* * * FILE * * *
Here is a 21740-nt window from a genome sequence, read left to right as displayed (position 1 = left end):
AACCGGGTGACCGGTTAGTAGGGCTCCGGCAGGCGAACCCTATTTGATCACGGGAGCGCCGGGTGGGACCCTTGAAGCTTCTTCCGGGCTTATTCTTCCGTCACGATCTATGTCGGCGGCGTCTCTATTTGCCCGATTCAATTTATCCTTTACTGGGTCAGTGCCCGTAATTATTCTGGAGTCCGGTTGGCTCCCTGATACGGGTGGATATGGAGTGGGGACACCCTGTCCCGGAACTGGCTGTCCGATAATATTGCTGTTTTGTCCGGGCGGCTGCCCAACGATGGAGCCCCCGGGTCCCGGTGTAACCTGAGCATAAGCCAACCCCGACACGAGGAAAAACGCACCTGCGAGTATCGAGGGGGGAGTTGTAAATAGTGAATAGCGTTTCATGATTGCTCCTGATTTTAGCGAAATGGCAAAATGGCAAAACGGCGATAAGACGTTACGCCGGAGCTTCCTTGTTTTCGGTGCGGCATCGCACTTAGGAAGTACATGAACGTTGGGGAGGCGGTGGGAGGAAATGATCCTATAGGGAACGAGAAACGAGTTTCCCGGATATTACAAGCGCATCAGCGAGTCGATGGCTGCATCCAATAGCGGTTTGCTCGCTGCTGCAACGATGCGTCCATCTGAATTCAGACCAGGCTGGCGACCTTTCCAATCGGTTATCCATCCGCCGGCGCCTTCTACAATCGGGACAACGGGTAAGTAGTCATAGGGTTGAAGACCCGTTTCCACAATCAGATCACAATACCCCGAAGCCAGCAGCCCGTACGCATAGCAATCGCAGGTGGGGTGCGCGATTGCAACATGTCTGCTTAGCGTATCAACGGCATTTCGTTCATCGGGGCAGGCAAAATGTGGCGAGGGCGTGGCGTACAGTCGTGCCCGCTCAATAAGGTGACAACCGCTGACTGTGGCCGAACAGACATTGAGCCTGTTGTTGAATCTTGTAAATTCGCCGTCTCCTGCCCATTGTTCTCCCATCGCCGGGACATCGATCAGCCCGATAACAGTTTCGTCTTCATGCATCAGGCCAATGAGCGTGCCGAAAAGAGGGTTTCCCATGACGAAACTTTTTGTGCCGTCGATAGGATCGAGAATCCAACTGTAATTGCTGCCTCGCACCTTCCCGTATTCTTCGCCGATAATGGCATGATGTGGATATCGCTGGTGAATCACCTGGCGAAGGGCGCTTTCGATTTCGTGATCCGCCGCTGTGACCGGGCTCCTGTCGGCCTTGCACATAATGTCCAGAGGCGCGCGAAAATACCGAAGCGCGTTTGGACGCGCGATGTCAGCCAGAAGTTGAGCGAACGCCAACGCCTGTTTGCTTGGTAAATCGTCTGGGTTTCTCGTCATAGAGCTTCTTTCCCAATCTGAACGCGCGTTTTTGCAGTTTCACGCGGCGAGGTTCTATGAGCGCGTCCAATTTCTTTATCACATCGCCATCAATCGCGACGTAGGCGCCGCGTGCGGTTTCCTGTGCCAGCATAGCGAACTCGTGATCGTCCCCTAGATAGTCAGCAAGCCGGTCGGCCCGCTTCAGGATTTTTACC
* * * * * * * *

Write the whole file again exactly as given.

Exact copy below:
Here is a 21740-nt window from a genome sequence, read left to right as displayed (position 1 = left end):
AACCGGGTGACCGGTTAGTAGGGCTCCGGCAGGCGAACCCTATTTGATCACGGGAGCGCCGGGTGGGACCCTTGAAGCTTCTTCCGGGCTTATTCTTCCGTCACGATCTATGTCGGCGGCGTCTCTATTTGCCCGATTCAATTTATCCTTTACTGGGTCAGTGCCCGTAATTATTCTGGAGTCCGGTTGGCTCCCTGATACGGGTGGATATGGAGTGGGGACACCCTGTCCCGGAACTGGCTGTCCGATAATATTGCTGTTTTGTCCGGGCGGCTGCCCAACGATGGAGCCCCCGGGTCCCGGTGTAACCTGAGCATAAGCCAACCCCGACACGAGGAAAAACGCACCTGCGAGTATCGAGGGGGGAGTTGTAAATAGTGAATAGCGTTTCATGATTGCTCCTGATTTTAGCGAAATGGCAAAATGGCAAAACGGCGATAAGACGTTACGCCGGAGCTTCCTTGTTTTCGGTGCGGCATCGCACTTAGGAAGTACATGAACGTTGGGGAGGCGGTGGGAGGAAATGATCCTATAGGGAACGAGAAACGAGTTTCCCGGATATTACAAGCGCATCAGCGAGTCGATGGCTGCATCCAATAGCGGTTTGCTCGCTGCTGCAACGATGCGTCCATCTGAATTCAGACCAGGCTGGCGACCTTTCCAATCGGTTATCCATCCGCCGGCGCCTTCTACAATCGGGACAACGGGTAAGTAGTCATAGGGTTGAAGACCCGTTTCCACAATCAGATCACAATACCCCGAAGCCAGCAGCCCGTACGCATAGCAATCGCAGGTGGGGTGCGCGATTGCAACATGTCTGCTTAGCGTATCAACGGCATTTCGTTCATCGGGGCAGGCAAAATGTGGCGAGGGCGTGGCGTACAGTCGTGCCCGCTCAATAAGGTGACAACCGCTGACTGTGGCCGAACAGACATTGAGCCTGTTGTTGAATCTTGTAAATTCGCCGTCTCCTGCCCATTGTTCTCCCATCGCCGGGACATCGATCAGCCCGATAACAGTTTCGTCTTCATGCATCAGGCCAATGAGCGTGCCGAAAAGAGGGTTTCCCATGACGAAACTTTTTGTGCCGTCGATAGGATCGAGAATCCAACTGTAATTGCTGCCTCGCACCTTCCCGTATTCTTCGCCGATAATGGCATGATGTGGATATCGCTGGTGAATCACCTGGCGAAGGGCGCTTTCGATTTCGTGATCCGCCGCTGTGACCGGGCTCCTGTCGGCCTTGCACATAATGTCCAGAGGCGCGCGAAAATACCGAAGCGCGTTTGGACGCGCGATGTCAGCCAGAAGTTGAGCGAACGCCAACGCCTGTTTGCTTGGTAAATCGTCTGGGTTTCTCGTCATAGAGCTTCTTTCCCAATCTGAACGCGCGTTTTTGCAGTTTCACGCGGCGAGGTTCTATGAGCGCGTCCAATTTCTTTATCACATCGCCATCAATCGCGACGTAGGCGCCGCGTGCGGTTTCCTGTGCCAGCATAGCGAACTCGTGATCGTCCCCTAGATAGTCAGCAAGCCGGTCGGCCCGCTTCAGGATTTTTACC